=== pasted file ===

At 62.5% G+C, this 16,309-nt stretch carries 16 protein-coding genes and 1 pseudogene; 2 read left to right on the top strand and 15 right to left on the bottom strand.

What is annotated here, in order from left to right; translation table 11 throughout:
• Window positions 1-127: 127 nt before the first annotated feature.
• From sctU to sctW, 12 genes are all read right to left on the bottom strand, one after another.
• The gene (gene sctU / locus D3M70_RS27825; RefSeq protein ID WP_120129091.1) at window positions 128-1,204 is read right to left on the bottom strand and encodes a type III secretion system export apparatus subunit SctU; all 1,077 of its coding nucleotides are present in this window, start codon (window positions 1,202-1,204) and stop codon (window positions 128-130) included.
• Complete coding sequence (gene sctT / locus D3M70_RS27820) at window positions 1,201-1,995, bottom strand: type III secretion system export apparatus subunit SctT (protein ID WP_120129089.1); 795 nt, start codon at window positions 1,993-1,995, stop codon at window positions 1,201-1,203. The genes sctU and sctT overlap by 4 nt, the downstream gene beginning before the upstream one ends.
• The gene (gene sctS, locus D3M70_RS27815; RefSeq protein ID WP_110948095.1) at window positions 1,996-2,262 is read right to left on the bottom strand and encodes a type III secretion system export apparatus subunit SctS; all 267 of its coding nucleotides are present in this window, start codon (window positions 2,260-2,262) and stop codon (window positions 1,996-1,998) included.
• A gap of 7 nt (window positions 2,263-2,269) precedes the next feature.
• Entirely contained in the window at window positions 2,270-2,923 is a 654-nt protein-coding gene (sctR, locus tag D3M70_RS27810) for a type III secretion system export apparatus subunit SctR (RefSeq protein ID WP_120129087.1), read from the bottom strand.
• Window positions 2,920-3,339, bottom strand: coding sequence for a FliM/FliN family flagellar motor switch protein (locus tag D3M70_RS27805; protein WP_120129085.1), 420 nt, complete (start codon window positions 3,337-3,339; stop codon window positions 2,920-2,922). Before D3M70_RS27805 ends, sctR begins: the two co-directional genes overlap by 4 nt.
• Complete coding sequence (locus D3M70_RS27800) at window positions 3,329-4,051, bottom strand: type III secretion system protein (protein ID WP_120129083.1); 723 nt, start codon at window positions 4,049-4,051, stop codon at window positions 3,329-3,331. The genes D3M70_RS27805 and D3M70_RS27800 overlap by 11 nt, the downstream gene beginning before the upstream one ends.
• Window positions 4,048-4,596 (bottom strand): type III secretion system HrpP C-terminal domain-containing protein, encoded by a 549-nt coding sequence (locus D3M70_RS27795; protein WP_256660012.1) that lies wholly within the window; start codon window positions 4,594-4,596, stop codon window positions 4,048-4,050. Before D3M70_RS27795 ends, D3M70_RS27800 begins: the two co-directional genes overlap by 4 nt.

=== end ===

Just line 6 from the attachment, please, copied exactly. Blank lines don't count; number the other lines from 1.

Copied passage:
• Complete coding sequence (gene sctT / locus D3M70_RS27820) at window positions 1,201-1,995, bottom strand: type III secretion system export apparatus subunit SctT (protein ID WP_120129089.1); 795 nt, start codon at window positions 1,993-1,995, stop codon at window positions 1,201-1,203. The genes sctU and sctT overlap by 4 nt, the downstream gene beginning before the upstream one ends.